Sunday, June 22, 2008
I went to Harriman Fiord last year (there's a post about it in the archives), and while I like exploring new places, one of the many things I love about AK is that visiting the same places always feels like a different experience than any other time you've been to that place. So, when my friend asked if I wanted to join she and her friends on a trip to Harriman, I grabbed my kayak and went! We basically took the same route I took last year to tour the fiord, but this time we covered more ground and camped in some new-to-me areas. Black Sands Beach was buried under avalanche debris, so it looked completely different than last year. And so did Cascade Glacier. Check this out...it was a tidewater glacier in 2007 and was connected to its neighbor, Barry Glacier (Cascade is on the left, Barry on the right):
Its amazing how quickly these things can retreat. Wonder what it'll look like next year.
Last year we got weathered in near Surprise Glacier and didn't make it back to the end of the fiord, where Harriman Glacier awaits visitors. But this year the weather cooperated, and we made it all the way to Harriman.
We didn't see any bears on this trip, but did have an angry porcupine at our campsite. The first time I saw him I'd taken a walk to use the "restroom," and as I was taking care of business, something to my right caught my eye. That little guy was peeved. He was in full quill spray mode, and only about 10 feet from me. I have no experience with porcupines, so I didn't know that he can't actually "spray" me with quills (you actually have to touch them before the quills are released into your skin), but I had to laugh at the situation. The little bugger literally caught me with my pants down! He was a brave little guy and visited us in our camp several times. We also saw spotted seals, and now every time I see them I wonder if they can tell I've eaten their kin (see the Kotzebue entry below). So far, none of them have rammed my boat or given me the evil eye, so that's good.
I went on my first kayak trip of the summer in May. If you've ever lived in AK, you know that May isn't exactly summer up here. But whatever, sometimes you just gotta do what you gotta do. So, I organized a trip to Thumb Cove, which is in Resurrection Bay, with a group of about 10 people. All of but three of them were total strangers, but that's another story. We paddled across the bay in some of the calmest water I've ever seen. It was ridiculously flat! And it was sunny!! What luck! After crossing the bay, we headed south towards the cove, at which point we rounded the corner to the most stunning, jaw-dropping view you can imagine. Pictures don't do it justice, but I'll try anyway:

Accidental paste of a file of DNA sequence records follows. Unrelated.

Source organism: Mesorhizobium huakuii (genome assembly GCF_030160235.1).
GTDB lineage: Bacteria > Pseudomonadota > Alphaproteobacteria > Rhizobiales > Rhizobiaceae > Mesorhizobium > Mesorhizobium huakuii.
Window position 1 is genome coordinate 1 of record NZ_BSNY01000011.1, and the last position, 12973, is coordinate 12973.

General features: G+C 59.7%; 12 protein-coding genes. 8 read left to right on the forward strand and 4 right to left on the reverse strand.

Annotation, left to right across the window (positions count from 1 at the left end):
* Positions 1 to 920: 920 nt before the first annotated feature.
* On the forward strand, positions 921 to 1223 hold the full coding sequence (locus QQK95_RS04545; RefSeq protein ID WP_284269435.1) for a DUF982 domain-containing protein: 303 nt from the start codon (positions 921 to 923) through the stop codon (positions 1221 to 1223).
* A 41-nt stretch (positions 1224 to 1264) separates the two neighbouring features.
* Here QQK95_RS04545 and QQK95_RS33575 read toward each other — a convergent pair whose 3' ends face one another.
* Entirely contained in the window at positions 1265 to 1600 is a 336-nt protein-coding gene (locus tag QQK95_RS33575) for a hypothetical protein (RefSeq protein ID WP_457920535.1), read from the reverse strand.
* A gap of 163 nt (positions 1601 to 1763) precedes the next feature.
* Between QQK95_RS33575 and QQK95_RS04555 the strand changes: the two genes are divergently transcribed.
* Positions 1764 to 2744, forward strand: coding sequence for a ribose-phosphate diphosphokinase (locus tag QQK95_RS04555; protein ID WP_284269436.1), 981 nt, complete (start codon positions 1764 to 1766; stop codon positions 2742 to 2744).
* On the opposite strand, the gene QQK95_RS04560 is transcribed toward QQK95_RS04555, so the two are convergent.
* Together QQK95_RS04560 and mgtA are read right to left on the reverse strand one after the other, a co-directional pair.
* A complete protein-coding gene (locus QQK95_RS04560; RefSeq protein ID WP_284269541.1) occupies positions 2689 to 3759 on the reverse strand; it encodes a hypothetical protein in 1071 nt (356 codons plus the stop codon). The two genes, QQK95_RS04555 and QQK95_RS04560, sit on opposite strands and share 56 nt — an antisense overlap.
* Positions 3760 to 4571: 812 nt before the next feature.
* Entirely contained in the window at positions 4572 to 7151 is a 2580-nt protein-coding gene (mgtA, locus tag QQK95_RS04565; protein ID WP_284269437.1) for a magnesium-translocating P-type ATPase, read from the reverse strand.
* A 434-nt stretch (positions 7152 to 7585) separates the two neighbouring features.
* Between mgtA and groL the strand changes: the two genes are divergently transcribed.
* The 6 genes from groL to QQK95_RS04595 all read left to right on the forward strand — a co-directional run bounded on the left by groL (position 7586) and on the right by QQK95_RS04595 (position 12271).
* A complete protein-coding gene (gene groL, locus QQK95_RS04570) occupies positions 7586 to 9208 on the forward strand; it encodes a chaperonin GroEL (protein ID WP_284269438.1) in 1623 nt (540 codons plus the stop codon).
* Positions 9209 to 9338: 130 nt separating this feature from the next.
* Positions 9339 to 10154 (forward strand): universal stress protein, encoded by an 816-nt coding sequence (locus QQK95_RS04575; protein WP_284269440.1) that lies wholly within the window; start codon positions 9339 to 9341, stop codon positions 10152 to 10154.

After locating our cabin, which, by the way, had to be reserved 7 months in advance(!!), I took a walk around the beach. Here's what I mean about "summer" in May. Four feet of snow blanketed the entire beach. Let's just say we were psyched to have the warm cabin that night! We woke up to more sun the next morning and did an epic paddle around Fox Island. There were chops and swells, and just as I asked my friend, "Do you think it's possible to get seasick in a kayak?" I started feeling a little woozy from the swells. Isn't that just swell? Har har. But no worries, the water calmed down as we rounded the southern shore of Fox Island and all was well with the world.
Whew, I am WAY behind on my posts. After my trip to Barrow, I headed up to Kotzebue (in NW AK) for another mediation, which is what I was doing in Barrow. Anyway, the folks at the Kotz meeting brought in some of their local fare. So, yours truly tried some muktuk. That would be bowhead whale. Dipped in beluga oil. (I'd love to see your face right now!) It tasted just about as good as it looks:
The muktuk was from the "chin" of the whale, so the white part is skin, the brown part is fat. Most of the muktuk I've seen has black skin, but the chin is white. So there ya go. That was Day 1 of the mediation. It only got better from there! On Day 2 I ate boiled ring seal intestine!!! WHAT?! Yes! And it was a baby. I know it's hard to believe, but the intestine wasn't too bad...so long as you were able to think about something other than what you were eating. And if this doesn't gross you out, you ought to sign up for fear factor - after eating the intestine I actually thought to myself, "Wow, I have intestine stuck in my teeth." EWWWWWW!!! So, here I am, a tree hugging environmentalist eating endangered species (bowheads), mammals that haven't been seen in years (the beluga oil was from a harvest that took place after years and years of no whales in sight), and then a baby ring seal (proposed species for the endangered species list). But, these animals were taken (i.e., killed) by subsistence hunters, so it's not like they were killed for my personal consumption. And those critters had good lives out in the wilds of AK before they were killed...granted, the baby seal didn't have much time for fun... Hey, when in Rome, right?